Wednesday, June 26, 2019

Questions to Ponder While Sharpening Colored Pencils

6/19/19 Wedgwood neighborhood

It pains me to say this: As much as I thrive on color – seeing it, using it, collecting it – I have come to realize that when I limit my palette to one or two hues, I tend to make better drawings. I started to feel an inkling of this last year when I began sketching with graphite more. And during the past couple of months when I’ve used only two colors, I’ve noticed the same thing.

When I’m not preoccupied with which hues to use and whether they match or adequately express reality, I observe tone and values more closely – and the sketch ends up looking better. Maybe “better” isn’t the right term. In most cases, I prefer the full-color sketches I make because they more fully capture the moment as I saw it – the brick red building, the yellow excavator, the lime green bike. But when I limit my colors to one or two, I find that the results are often better rendered drawings.

In classical art training centuries ago, masters required their students to make monochrome studies for years before they ever began to consider color. Even in contemporary ateliers, students work with charcoal, graphite and other monochrome media for a long time before they touch paint. (I once heard Gage Academy atelier instructor Juliette Aristides say that during her own classical training, she worked with graphite for seven years before moving on to other media.)

6/17/19 Convention Center
Shortly after I began sketching, I read a book in which the author advised beginning sketchers to stick with pencil for a while and work on basics like composition, proportions, tone and value before introducing the complications of color. “No color? HA! Forget it,” I said to myself, slamming that book shut and pulling out my watercolors. Over the years, I continued to hear that same general advice occasionally from other authors and instructors – advice that I immediately dismissed.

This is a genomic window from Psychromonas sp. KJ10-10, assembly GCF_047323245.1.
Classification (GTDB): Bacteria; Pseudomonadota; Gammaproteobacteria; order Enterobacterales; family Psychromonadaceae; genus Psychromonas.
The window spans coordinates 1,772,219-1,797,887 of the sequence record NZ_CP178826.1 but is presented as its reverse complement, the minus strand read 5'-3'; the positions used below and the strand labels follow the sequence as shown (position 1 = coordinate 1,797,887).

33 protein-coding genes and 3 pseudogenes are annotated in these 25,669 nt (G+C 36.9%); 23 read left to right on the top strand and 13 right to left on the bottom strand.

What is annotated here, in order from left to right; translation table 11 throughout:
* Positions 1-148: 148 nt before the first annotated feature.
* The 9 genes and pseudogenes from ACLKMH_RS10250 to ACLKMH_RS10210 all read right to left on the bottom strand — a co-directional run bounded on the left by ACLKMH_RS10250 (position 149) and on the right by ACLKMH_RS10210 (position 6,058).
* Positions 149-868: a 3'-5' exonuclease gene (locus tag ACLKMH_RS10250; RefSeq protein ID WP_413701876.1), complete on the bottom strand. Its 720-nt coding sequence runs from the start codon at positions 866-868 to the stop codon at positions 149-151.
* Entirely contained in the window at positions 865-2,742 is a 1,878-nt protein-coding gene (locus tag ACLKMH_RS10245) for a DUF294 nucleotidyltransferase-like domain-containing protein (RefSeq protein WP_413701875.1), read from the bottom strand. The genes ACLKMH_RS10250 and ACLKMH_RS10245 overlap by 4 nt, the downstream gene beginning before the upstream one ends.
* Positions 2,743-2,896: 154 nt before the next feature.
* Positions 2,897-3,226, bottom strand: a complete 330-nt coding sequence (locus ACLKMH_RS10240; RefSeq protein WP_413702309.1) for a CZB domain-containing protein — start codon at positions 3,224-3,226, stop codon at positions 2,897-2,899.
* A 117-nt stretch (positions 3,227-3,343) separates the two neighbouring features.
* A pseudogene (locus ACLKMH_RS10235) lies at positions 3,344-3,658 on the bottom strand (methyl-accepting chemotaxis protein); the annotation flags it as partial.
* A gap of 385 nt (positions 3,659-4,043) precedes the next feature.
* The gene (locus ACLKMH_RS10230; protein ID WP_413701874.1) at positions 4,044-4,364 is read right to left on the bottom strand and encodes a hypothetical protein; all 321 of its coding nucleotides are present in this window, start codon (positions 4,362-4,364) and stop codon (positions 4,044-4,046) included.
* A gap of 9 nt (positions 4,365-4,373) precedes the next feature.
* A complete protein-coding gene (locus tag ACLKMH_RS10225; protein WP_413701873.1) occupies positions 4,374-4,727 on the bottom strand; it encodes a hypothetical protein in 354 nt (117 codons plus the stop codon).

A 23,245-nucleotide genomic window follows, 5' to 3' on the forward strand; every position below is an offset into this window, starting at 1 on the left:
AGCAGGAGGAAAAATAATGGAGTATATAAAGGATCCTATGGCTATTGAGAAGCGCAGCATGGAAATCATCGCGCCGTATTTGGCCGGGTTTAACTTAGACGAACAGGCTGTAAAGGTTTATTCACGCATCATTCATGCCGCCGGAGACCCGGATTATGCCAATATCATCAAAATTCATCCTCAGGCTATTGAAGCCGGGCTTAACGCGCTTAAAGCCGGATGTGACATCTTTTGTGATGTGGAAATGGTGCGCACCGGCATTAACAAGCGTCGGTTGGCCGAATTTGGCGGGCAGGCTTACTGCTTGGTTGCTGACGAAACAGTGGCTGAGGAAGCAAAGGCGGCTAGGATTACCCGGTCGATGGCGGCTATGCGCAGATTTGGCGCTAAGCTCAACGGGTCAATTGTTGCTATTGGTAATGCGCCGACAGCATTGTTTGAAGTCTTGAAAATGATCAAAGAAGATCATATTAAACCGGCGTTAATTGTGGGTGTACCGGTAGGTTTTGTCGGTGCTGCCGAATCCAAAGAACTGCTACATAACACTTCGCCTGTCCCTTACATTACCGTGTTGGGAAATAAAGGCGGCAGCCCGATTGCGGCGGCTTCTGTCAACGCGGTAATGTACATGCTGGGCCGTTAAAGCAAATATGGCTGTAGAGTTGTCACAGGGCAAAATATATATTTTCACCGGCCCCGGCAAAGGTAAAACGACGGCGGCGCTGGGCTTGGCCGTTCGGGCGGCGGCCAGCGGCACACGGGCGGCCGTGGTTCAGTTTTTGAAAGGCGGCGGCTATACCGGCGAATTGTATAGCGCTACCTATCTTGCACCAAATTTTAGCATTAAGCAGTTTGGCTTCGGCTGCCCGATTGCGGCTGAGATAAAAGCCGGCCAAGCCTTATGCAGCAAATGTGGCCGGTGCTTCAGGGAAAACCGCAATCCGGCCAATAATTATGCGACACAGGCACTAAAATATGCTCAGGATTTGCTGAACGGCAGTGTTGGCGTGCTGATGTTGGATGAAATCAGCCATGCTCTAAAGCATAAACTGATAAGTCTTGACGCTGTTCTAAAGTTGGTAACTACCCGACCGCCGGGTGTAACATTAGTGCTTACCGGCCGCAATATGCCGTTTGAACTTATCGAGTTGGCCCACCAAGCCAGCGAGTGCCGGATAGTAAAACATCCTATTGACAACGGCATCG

Sometimes I wonder where my work would be now if I had heeded that advice. What if I had sketched with nothing but graphite for seven years and only just now, in my eighth year, started using color? Would I be ahead of my own game in terms of rendering accurately? If I’d done my homework in monochrome for all those years first, would it be easy now to simply add color, since all the basics would have been covered?

I suppose there’s little benefit in pondering questions asked in hindsight, but sometimes I do – while sharpening my many colored pencils.

Tuesday, June 25, 2019

Crest Cinema

6/23/19 Crest Cinema

When David Chamness announced that he had an art show at the Ridgecrest Public House in Shoreline, I knew I wanted to see it – he’s one of my favorite urban sketchers. I thought it would be fun to organize an ad hoc sketch outing in the neighborhood before the show’s opening reception. In fact, the historic Crest Cinema neighborhood theater, which opened in 1949, is right across the street, and I had been meaning to sketch it for a while.

Afterwards the other sketchers and I went over to see the show, which includes many of his vibrant, boldly colorful urban sketches. The show is up through July 12. 


Tim, Alex, Carol and Tina

Monday, June 24, 2019

Field Notes Releases Huskies Edition

Seeing double?

I’ve been a fan of Field Notes Brand pocket-size notebooks for years. The three-packs of paper-covered, stapled notebooks are available in standard editions that can be purchased any time as well as limited editions that are released quarterly. The company uses a variety of paper types, so I’ve found only a few editions that I like to sketch in, but I also use the other types for general notetaking. I carry one in my bag for memos and keep others around the house to track projects. They’re very handy.